I started out ~1200 right after the wreck, not sure if it was shock or not, because it lasted for awhile. Then it was like 800 all of a sudden, then 600, then 400. I was still doing ok "living" wise with that amount, and then Botox came about. Got me back to ~600 again for a few applications. Then it dropped again, and then again.



    Today, still getting Botox and being on an anti chlorogenic(I've tried them all), I am lucky if I get 225 before I get leakage. No Uti in a couple years, bladder gets scoped every time I get Botox, so nothing going on inside there. I've tried water only for weeks, tried diet changes, nothing seems to affect my volume level.

    Just mentioned it to my Urologist at last Botox, about ready to setup a sit-down with him, and have just started reading about it. Man, it's fairly big surgery, makes me queasy thinking about invading my body once again, already have a baclofen pump. I have slow bowels as it is too, hate to interrupt and have to heal them back up with a fairly long hospital stay to boot.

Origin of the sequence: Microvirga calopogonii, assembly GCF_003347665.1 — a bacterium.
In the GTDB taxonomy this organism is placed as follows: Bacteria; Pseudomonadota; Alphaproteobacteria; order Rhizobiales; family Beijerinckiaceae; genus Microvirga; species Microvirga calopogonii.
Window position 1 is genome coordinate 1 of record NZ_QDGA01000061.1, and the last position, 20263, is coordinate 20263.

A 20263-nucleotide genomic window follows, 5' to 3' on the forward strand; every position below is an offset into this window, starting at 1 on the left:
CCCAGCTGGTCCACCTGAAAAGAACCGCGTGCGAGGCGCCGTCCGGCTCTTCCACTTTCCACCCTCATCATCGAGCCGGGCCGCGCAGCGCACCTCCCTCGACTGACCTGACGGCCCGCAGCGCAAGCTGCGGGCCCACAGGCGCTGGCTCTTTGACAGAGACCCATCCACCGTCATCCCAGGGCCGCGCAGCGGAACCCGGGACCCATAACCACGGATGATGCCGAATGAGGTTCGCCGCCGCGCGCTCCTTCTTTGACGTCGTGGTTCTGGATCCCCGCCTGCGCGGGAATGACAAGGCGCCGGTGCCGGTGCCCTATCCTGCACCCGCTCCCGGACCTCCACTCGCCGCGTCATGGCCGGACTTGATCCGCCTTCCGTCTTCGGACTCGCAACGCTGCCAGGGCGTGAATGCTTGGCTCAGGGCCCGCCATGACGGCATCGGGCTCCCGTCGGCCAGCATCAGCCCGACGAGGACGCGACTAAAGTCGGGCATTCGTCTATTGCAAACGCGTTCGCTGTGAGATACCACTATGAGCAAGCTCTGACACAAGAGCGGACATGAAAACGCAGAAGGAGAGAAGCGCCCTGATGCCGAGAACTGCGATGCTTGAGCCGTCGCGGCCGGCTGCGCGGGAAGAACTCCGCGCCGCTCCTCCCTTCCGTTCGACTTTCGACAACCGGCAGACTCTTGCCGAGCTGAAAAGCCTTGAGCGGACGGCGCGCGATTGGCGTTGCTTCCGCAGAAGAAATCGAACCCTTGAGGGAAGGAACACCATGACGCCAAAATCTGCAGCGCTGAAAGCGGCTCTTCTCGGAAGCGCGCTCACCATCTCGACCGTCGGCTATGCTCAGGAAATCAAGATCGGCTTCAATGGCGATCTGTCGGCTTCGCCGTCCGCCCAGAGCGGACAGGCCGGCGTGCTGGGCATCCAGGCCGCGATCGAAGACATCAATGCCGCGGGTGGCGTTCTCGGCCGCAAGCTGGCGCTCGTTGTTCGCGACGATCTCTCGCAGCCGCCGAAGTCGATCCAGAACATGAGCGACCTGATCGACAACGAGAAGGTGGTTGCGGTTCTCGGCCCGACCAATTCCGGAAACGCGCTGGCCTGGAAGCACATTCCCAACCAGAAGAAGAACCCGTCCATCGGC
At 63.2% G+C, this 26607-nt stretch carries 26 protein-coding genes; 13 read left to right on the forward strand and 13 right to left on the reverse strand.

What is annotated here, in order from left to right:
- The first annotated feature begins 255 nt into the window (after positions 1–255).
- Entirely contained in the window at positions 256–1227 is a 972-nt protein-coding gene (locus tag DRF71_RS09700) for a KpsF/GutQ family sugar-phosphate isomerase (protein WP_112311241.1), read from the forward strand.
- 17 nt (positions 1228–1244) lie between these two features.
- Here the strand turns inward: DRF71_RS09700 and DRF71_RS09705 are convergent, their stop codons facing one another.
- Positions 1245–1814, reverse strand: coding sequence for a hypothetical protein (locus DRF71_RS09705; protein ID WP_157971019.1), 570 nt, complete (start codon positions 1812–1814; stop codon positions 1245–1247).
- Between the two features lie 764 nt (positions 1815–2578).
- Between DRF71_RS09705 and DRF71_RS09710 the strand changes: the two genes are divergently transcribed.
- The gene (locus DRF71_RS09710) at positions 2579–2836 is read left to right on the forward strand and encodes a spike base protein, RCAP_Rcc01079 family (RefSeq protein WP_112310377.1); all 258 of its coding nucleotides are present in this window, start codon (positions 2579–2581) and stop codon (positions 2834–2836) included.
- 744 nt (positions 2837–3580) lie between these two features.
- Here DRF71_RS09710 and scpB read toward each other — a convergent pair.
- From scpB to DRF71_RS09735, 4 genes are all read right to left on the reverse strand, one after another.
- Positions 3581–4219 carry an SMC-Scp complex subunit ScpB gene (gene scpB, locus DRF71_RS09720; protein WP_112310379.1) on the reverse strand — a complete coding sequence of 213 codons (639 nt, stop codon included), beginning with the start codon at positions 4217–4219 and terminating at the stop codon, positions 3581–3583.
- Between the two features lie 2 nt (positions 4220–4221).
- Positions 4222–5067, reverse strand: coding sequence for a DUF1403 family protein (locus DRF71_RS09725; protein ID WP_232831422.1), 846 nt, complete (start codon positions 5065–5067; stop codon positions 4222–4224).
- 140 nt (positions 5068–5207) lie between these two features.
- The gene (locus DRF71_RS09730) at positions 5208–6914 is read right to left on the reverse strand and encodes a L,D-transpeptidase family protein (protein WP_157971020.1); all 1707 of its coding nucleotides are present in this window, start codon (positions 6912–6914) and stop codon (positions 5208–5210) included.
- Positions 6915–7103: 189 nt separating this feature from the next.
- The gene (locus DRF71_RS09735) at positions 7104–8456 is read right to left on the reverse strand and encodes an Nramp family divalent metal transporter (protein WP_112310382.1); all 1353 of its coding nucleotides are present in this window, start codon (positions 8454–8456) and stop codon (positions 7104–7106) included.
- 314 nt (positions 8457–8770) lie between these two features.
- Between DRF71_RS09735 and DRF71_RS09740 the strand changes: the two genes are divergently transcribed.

I've read some past posts here, but was just wondering if anybody has any real world knowledge/thoughts to pass on. I would still plan on IC thru my penis just as I do now and the Doc said that was fine.
    I've been in the same position you are in now...trying to decide what to do, how to manage my bladder when my bladder capacity got so low that my life revolved around cathing. Botox no longer worked, dry mouth side effects from anticholinergic drugs, sleeping through a night...what was that?

    All of the bladder altering/management surgeries are not just "fairly big surgeries," but very big surgeries with a lot of recovery/down time. After weighing all of my alternatives, I decided I didn't want to go the big surgery route. These surgeries are always there, if in time I need them, but I decided to take baby steps to major surgery or at all. I decided to go with a supra pubic catheter, which if it didn't work out is reversible to the degree, that I would probably need bladder augmentation after long term on the supra pubic.